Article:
Other Symptoms To Watch For

In general, look out for bad breath, crusty gum lines, blood in their mouth, signs of pain when they are eating, pawing at their mouths, change of chewing or eating habits, subdued behavior, and excessive dribbling.

Also, be on the lookout for behavioral changes, including reluctance to play with chew toys, inability to stand tooth brushing, flinching when touching their teeth, and mouth aggression.

Doggy Dental Care

Since we now know the risks of letting your pup’s mouth get out of control, let’s check out how to keep them clean!


Brush, Brush, Brush!

Someone pass the toothpaste! Regularly brushing your dog’s teeth is a crucial defense against plaque-causing gingivitis. It also promotes good overall oral health.

While brushing two to three times a day for humans is suggested, your pup can get away with less frequent maintenance. That being said, the more you brush them, the better off your dog will be.

All you need to get started is a canine toothbrush and paste. If you have an old toothbrush, that will work fine, too. Just be sure to never use human toothpaste on your dog as it has ingredients that are toxic to them.

Have your dog sit or lie down and then begin to brush each tooth as you would your own. Easier said than done, of course. Some dogs love getting their teeth brushed, but most will fight you. If your dog puts up a fight, train them to sit still the same way you would train them to sit or stay; use treats as an incentive and be patient. 

Make a habit of brushing their teeth at least once a week.


Sign a TREATy

Dogs love treats! All different kinds of treats, from meat sticks to bones. Make their treat time work for them by incorporating some dog dental treats into the mix. These snacks are made to remove plaque and tartar from your dog’s teeth, two of the leading causes of gum disease.

 They clean your pup’s mouth and promote healthy gums and fresh breath by removing 60-70% of oral bacteria. Keep in mind that some of these products can cause belly aches or choking, so make sure you supervise your fur beast when they are enjoying a chew.

Tooth Wipe Out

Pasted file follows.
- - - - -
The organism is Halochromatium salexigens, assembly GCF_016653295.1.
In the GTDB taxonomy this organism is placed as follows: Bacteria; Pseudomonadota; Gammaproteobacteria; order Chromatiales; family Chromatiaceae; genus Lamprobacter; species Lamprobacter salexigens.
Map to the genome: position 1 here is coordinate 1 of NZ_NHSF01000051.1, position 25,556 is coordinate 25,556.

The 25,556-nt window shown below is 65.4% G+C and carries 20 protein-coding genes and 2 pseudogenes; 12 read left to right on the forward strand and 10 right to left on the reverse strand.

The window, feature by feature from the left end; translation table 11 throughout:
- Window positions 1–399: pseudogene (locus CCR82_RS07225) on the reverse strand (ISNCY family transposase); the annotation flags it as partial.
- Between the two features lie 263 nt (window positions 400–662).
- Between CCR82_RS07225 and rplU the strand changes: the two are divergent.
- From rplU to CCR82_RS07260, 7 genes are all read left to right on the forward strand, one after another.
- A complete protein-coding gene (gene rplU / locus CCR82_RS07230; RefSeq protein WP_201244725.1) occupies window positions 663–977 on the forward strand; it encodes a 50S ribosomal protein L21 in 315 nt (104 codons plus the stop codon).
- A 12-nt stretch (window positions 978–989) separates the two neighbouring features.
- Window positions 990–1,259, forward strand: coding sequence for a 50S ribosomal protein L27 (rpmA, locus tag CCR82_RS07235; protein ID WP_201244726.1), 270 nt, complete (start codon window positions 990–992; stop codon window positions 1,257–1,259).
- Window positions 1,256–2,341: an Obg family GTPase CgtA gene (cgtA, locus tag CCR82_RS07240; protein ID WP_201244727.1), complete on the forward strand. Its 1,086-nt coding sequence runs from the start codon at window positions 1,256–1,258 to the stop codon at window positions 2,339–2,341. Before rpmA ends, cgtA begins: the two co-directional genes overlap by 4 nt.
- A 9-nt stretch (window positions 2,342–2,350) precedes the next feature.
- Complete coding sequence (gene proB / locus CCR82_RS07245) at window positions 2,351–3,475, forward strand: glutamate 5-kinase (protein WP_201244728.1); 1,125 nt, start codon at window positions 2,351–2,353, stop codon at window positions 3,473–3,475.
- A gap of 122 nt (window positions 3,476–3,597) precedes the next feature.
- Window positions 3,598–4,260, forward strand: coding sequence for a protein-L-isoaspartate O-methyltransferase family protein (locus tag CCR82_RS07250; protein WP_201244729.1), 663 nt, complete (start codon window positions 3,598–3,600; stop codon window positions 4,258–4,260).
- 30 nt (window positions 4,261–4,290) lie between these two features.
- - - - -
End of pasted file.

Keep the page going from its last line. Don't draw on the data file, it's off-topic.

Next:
Nothing will replace a good old-fashioned brush, but tooth wipes will still be able to remove some of the biofilm from your pup’s mouth. Because canine teeth have more grooves and crevices than human teeth, these wipes won’t be as effective, but they can make a difference in fighting diseases.

If your dog is being a bit difficult and resisting the brush, try using tooth wipes to squeeze in a quick clean. These are usually easier to use than a brush and toothpaste, which might make them a good option if your dog is still not able to sit still for a deep scrub.

Take Advantage of Chewing

Dogs are notorious little chewers. Chewing helps with your dog’s anxiety and pent-up energy. It gives them something to do while you are busy with other important tasks. Why not take advantage of their endless love of chewing by giving them something beneficial to chew on?

While any toys that your dog chews are good for your dog’s teeth and gums since the gnawing motion helps scrape plaque, some chew toys are better than others. Some will mimic the look of a toy bone but have hidden bristles layered inside of it to scrape your dog’s teeth. They can also massage the gums and rids pockets of any build-up.

Plastic chew toys are also low-calorie (or no-calorie, as the case may be) which makes them a great choice if your dog is getting a bit chunky!


Check in With the Professionals

If you have done all of the above but still want your pup to have shiny teeth, consider taking them to get a professional. Veterinary dental services will cover all sorts of dog oral health issues, often at the same time.


Even if you take care to clean your dog’s teeth, you can still miss something. Having a vet do an oral exam is the best way to make sure your dog’s teeth are healthy.